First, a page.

GHB – get the facts

GHB (Gamma-Hydroxyburate) is a central nervous system depressant drug that slows the heart and breathing.

This page offers evidence-based information about GHB, including its effects, methods of administration, dosing, and advice on how to stay safe.

In Australia, GHB is often used within the dance and party scenes.

It is often referred to by nicknames including liquid ecstasy, fantasy, G, or grievous bodily harm.

At room temperature, GHB is a colourless, odourless, slightly oily liquid that is clear to semi-opaque.

It has a strong and distinctively chemical taste that is often described as salty-soapy or bitter.

GBL and 1,4BD are commonly sold in Australia as substitutes of GHB.

They are chemically similar and when consumed they quickly convert to GHB in the body.

GBL is commonly stronger than GHB and effects can be felt faster, so this dramatically increases the chances of an accidental overdose.

Download the GHB resources here:

GHB Training – effects, risks and safer using (seminar video on YouTube)

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GHB Social Media Guide

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There is increasing evidence of GHB contributing to harms in Australia.

GHB-related ambulance call-outs in Victoria increased by 147 per cent between 2012 and 2018, peaking at a record 1,339 attendances in 2017.

GHB has been implicated in fatal and near fatal overdoses including in Western Australia and South Australia.

It is important to know that the effects of GHB will vary and not everyone will experience all common effects and side-effects.

GHB is a sedative and can make you feel relaxed, happy, reduce inhibitions, increase sex drive and enhance sociability.

As seen in the table below, GHB can have many common effects, including:

  • Improved mood
  • Decreased motor skills and loss of physical coordination
  • Sleepiness, grogginess and slurring of speech
  • Slowed/depressed breathing
  • Blackouts and memory loss
  • Increased sex drive.
Decreased motor skills and lack of coordination


Slurring of speech

Involuntary / tonic muscle twitches, which can cause your legs to give way under you

Repetitive motions or actions



Depressed breathing

Other effects similar to alcohol intoxication

Irregular shallow breathing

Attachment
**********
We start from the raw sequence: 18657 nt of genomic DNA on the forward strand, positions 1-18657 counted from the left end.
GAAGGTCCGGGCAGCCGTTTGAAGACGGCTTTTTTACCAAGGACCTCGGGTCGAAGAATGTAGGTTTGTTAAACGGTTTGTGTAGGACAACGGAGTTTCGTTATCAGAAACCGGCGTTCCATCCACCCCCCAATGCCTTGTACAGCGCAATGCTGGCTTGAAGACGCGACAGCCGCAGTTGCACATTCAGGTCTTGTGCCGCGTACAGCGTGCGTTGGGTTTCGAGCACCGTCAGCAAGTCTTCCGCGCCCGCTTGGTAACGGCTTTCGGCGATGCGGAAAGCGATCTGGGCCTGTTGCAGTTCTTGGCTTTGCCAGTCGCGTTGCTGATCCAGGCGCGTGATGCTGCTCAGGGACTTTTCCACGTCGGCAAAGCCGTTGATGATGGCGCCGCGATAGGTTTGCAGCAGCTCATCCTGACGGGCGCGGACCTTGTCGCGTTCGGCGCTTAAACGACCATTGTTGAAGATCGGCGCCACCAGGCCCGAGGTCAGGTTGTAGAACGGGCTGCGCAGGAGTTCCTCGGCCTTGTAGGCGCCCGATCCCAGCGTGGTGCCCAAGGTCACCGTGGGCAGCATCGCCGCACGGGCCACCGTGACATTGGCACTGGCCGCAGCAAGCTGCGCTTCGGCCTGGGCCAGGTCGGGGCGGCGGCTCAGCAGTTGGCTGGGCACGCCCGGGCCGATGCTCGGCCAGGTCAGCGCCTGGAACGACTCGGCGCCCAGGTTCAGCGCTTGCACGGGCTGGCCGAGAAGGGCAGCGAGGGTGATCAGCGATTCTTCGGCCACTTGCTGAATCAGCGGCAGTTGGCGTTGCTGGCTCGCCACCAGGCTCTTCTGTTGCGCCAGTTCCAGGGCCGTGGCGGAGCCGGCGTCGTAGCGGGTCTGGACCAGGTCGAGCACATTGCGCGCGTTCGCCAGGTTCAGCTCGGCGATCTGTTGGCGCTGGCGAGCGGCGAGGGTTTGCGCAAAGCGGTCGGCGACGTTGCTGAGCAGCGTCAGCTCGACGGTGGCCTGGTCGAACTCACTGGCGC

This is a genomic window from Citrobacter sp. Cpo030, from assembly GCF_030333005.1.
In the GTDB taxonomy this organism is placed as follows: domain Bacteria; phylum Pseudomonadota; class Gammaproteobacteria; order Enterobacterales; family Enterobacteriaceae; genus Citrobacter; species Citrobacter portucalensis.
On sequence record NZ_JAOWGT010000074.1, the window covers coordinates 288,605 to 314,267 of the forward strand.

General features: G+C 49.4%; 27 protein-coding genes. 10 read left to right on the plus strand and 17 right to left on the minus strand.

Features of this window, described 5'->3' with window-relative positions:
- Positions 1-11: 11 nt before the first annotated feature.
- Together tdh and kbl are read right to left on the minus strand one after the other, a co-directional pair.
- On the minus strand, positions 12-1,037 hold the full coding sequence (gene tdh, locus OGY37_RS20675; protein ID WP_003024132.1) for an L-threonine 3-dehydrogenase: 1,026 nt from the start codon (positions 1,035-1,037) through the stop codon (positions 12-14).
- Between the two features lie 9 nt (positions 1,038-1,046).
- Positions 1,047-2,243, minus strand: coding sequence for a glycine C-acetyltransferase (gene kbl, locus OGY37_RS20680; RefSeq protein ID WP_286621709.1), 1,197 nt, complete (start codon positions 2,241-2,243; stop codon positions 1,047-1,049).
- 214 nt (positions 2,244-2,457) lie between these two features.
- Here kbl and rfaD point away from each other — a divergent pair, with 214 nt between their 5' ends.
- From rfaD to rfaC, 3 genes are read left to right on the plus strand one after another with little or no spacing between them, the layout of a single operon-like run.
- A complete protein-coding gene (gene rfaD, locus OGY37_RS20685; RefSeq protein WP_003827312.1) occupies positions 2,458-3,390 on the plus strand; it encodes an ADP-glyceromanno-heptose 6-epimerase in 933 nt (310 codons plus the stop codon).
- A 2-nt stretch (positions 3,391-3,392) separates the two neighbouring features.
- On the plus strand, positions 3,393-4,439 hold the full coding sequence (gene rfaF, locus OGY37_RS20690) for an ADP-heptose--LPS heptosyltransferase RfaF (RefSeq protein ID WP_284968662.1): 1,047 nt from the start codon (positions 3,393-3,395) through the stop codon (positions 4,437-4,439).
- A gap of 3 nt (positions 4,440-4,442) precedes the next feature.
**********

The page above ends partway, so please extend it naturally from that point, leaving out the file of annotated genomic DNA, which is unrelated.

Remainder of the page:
Blackouts and memory loss


Mood lift




Increased appreciation of music, dancing and talking

Increased sexual desire / sexually stimulating

Others appear more attractive

Changed (often increased) response to sexual stimuli

At high doses, side-effects can include unconsciousness and even death.

Less common effects can include:

  • Nausea and vomiting
  • Diarrhea
  • Loss of consciousness
  • Dizziness
  • Seizures or convulsions
  • Anxiety/paranoia
  • Psychosis as GHB leaves your system
  • In rare cases, death.
Nausea / Vomiting

Unconsciousness (can last for 3-4 hours)

Urinary incontinence




Ringing in the ears




Physical dependence (withdrawal symptoms become apparent within 1-6 hours of dose)

Anxiety / Paranoia

Psychosis (as it leaves the system)

The onset of GHB and individual responses to the drug vary greatly depending on a range of factors including sex, weight and by how recently and how much you have eaten.

10 MINS 90 MINS 5 HRS 12 HRS
The effects are usually felt around 10-30 minutes after ingestion and peaks somewhere between 45-90 minutes. Most of the effects of GHB wear off after 90 minutes. GHB remains active in your system fo up to 5 hours. Remember this if you’re planning to use other drugs. After-effects like grogginess and sleepiness can be felt for as long as 12 hours after use.

GHB is taken orally.

Make sure you have the proper equipment to be able to measure your dose, such as a 3ml slip-lock plunger/barrel without a needle. You can get it from a pharmacy or a needle and syringe program (NSP).

Don’t store GHB in a water bottle. It’s a good idea to put some food colouring dye in your GHB so you know it’s not water.

Never pour GHB casually into a cup, and never drink directly from the bottle.